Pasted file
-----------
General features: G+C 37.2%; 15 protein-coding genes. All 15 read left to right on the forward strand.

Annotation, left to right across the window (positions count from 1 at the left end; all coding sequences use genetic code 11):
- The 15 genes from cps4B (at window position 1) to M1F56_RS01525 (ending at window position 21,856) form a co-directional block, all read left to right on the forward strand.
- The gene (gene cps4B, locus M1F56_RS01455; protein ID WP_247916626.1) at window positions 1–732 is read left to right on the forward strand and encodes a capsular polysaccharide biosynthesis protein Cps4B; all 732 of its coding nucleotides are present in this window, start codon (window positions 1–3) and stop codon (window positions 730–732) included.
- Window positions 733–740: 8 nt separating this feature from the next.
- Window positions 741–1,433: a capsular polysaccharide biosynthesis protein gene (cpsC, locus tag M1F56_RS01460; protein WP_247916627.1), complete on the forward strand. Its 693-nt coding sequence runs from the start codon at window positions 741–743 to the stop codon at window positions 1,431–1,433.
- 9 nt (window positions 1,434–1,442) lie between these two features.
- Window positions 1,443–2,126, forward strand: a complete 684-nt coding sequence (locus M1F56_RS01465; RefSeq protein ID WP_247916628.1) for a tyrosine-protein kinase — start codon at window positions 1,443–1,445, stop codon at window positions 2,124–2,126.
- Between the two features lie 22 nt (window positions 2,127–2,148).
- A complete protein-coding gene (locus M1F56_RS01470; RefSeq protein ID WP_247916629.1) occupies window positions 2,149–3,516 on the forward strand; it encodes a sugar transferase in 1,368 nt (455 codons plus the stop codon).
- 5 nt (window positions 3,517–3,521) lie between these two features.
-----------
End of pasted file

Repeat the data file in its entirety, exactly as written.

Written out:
General features: G+C 37.2%; 15 protein-coding genes. All 15 read left to right on the forward strand.

Annotation, left to right across the window (positions count from 1 at the left end; all coding sequences use genetic code 11):
- The 15 genes from cps4B (at window position 1) to M1F56_RS01525 (ending at window position 21,856) form a co-directional block, all read left to right on the forward strand.
- The gene (gene cps4B, locus M1F56_RS01455; protein ID WP_247916626.1) at window positions 1–732 is read left to right on the forward strand and encodes a capsular polysaccharide biosynthesis protein Cps4B; all 732 of its coding nucleotides are present in this window, start codon (window positions 1–3) and stop codon (window positions 730–732) included.
- Window positions 733–740: 8 nt separating this feature from the next.
- Window positions 741–1,433: a capsular polysaccharide biosynthesis protein gene (cpsC, locus tag M1F56_RS01460; protein WP_247916627.1), complete on the forward strand. Its 693-nt coding sequence runs from the start codon at window positions 741–743 to the stop codon at window positions 1,431–1,433.
- 9 nt (window positions 1,434–1,442) lie between these two features.
- Window positions 1,443–2,126, forward strand: a complete 684-nt coding sequence (locus M1F56_RS01465; RefSeq protein ID WP_247916628.1) for a tyrosine-protein kinase — start codon at window positions 1,443–1,445, stop codon at window positions 2,124–2,126.
- Between the two features lie 22 nt (window positions 2,127–2,148).
- A complete protein-coding gene (locus M1F56_RS01470; RefSeq protein ID WP_247916629.1) occupies window positions 2,149–3,516 on the forward strand; it encodes a sugar transferase in 1,368 nt (455 codons plus the stop codon).
- 5 nt (window positions 3,517–3,521) lie between these two features.